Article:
What she said next shook me. A woman of 43 or 44 has a 13 per cent chance of getting pregnant through IVF and a 70 per cent chance of miscarriage. 'So Lucy, your net chance of delivering a baby with IVF is around four per cent. I'm really sorry.'

But all that was academic when it came to finding an IVF clinic. A second round of tests revealed that, in just six months, my hormone levels had changed, my fertility had dropped, meaning no clinic was prepared to take me on.

The odds of success were so slim that it was, they claimed, unethical to take my money.

She responded with anger to her loss:

I was angry - with anyone who had fallen pregnant accidentally, anyone who didn't realise how lucky they were to have a child.

I was angry at the ad agency for keeping me in the office throughout my childbearing years, and at the tobacco companies who had sold me the cigarettes I'd smoked throughout my 20s, and at the government for never having had a public health campaign on the subject of increasing age and decreasing fertility.

But, deep down, I knew I had no one to blame but myself. I had never stopped to think about the bigger picture.

Look at the consequences of all this. Lucy Edge sacrificed everything for an office job she eventually quit anyway. Neither she nor her husband will ever have children, so they won't be contributing any well-raised children to society. Lucy didn't take love or marriage seriously in her 20s, so she contributed to the demoralisation of the young men of her generation.

Autonomy as the sole, overriding good didn't work out so well. It changed the priorities of the general culture. Society took seriously the issue of female careerism, but relegated motherhood to the realm of "it will take care of itself at some indeterminate time in the future".

There's no balance in this. We have to move away from the reductive idea of autonomy as the organising principle of society, so that other important goods, such as love, marriage and motherhood, can be given due weight.


  1. "I knew I had no one to blame but myself"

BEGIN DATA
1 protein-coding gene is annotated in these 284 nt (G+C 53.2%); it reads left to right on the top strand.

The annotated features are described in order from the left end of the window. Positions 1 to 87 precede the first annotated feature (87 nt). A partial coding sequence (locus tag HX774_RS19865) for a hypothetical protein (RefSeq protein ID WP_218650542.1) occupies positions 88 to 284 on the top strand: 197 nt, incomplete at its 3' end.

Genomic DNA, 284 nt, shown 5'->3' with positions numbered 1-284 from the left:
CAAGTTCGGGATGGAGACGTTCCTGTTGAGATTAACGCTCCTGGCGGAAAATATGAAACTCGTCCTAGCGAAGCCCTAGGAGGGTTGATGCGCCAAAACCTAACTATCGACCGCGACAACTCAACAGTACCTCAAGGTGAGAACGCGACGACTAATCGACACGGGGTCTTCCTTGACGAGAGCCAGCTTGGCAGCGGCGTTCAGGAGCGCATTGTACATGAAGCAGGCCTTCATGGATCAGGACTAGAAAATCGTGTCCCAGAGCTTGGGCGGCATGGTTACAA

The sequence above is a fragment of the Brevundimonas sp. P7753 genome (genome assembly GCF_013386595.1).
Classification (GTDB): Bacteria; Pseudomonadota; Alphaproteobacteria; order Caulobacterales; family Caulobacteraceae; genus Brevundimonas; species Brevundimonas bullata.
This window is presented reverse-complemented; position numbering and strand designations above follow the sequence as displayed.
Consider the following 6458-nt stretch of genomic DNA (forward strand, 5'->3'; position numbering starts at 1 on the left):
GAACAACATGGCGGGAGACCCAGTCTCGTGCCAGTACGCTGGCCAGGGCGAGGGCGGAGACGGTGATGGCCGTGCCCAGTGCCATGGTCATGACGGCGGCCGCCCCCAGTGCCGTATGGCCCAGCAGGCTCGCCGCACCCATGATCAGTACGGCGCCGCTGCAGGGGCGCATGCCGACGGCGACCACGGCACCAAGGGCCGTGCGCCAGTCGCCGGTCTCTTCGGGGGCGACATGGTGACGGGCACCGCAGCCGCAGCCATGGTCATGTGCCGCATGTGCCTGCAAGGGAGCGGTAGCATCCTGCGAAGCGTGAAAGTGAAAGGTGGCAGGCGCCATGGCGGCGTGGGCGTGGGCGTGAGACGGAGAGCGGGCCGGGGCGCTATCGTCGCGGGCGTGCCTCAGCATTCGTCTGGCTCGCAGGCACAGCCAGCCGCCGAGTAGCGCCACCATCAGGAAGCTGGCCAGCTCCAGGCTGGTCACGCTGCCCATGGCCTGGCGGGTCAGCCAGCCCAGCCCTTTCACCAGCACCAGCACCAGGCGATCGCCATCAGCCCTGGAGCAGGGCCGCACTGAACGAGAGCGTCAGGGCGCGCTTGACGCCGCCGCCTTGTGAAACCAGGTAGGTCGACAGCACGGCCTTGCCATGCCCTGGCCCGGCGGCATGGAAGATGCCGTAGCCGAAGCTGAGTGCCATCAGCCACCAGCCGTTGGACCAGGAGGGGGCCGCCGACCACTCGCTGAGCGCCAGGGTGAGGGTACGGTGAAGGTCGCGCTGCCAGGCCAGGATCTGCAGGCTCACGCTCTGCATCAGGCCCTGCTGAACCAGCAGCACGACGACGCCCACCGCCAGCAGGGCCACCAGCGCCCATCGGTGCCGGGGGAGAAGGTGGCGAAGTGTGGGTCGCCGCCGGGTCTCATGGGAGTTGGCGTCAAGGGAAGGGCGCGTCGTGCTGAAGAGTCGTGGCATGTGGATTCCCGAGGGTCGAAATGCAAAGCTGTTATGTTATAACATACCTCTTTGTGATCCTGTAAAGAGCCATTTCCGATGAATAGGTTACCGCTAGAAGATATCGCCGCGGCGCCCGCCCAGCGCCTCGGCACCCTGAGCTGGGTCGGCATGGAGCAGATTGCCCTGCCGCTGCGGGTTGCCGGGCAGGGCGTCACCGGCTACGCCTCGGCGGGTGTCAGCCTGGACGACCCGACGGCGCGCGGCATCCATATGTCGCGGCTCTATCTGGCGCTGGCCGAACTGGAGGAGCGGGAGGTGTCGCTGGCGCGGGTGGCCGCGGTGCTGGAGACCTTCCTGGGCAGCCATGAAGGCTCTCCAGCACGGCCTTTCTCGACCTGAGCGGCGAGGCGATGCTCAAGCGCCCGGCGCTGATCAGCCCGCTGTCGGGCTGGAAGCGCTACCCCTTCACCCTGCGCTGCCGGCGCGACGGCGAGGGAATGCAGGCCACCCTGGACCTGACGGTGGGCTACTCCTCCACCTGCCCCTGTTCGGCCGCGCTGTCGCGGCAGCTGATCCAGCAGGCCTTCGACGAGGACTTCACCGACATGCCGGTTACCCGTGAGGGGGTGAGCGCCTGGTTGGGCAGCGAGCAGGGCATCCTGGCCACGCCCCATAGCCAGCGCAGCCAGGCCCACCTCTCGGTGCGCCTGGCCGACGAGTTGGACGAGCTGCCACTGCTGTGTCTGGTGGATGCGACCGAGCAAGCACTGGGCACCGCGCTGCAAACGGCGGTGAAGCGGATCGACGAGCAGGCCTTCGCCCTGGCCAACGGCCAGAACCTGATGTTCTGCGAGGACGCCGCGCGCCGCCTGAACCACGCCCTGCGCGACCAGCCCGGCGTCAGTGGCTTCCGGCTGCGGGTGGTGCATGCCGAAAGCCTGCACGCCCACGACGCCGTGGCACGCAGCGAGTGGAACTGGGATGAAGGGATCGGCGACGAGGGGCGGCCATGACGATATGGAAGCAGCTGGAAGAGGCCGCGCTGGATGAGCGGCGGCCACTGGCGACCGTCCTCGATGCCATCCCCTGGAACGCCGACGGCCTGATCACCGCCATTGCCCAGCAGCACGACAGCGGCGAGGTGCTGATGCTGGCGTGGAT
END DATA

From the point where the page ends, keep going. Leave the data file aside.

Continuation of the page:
I suppose it is nice that she is taking some modicum of responsibility for her actions. I note with some chagrin that was after she had taken her frustrations out on everyone around her before finally settling on the inevitable conclusion that she was to blame for her choices.

    I also note that she doesn't step back to the "bigger picture" and identify the cultural memes that led her to devalue family, marriage, and children until the expiration date came and went on her fertility. Can't criticize feminism or the like...cuts too close to the quick, to the core identity of self.

    I doubt her husband wants (more) children anyway. Which is why he married a 41 yo. So I doubt he's crying much on his account.

    "We have to move away from the reductive idea of autonomy as the organising principle of society,"

    I don't disagree, but what do you propose as an alternative? Feminism and the idea of autonomy has become the hegemon in Anglophone culture.

  2. I agree with EW. It is troubling that she doesn't seem to hold feminists accountable for leading her down the wrong path.

    and at the government for never having had a public health campaign on the subject of increasing age and decreasing fertility.
    Such an advertising blitz but NOW shot them down. The public service announcement planned would let women know that fertility declines so if they want to children they ought to consider it sooner rather than later. It was not encouraging anyone to put aside other plans.

    The feminists went absolutely insane and complained that it was misogynistic to tell women the truth. This reveals them as anti-natalists more than pro-woman as you wrote, motherhood is generally the most important part of a woman's life.

  3. Another one bites the dust.

  4. You can't sell something to someone who does not want it.

    Lucy's error was in thinking she could push her fertility longer than she could. She WANTED the career, the money, the glamor, and let's be honest, the sex with exciting, dominant, Alpha guys like "Don Draper" from Mad Men. That is what she wanted. She got it. Like everything else, a trade-off.

    So now she is ticked off. But most other women of her type and her age will make the same choice. In Tehran, Algeria, Tunisia, and Japan as well as Britain and the UK. This is why the birth rate is falling below replacement in all those places.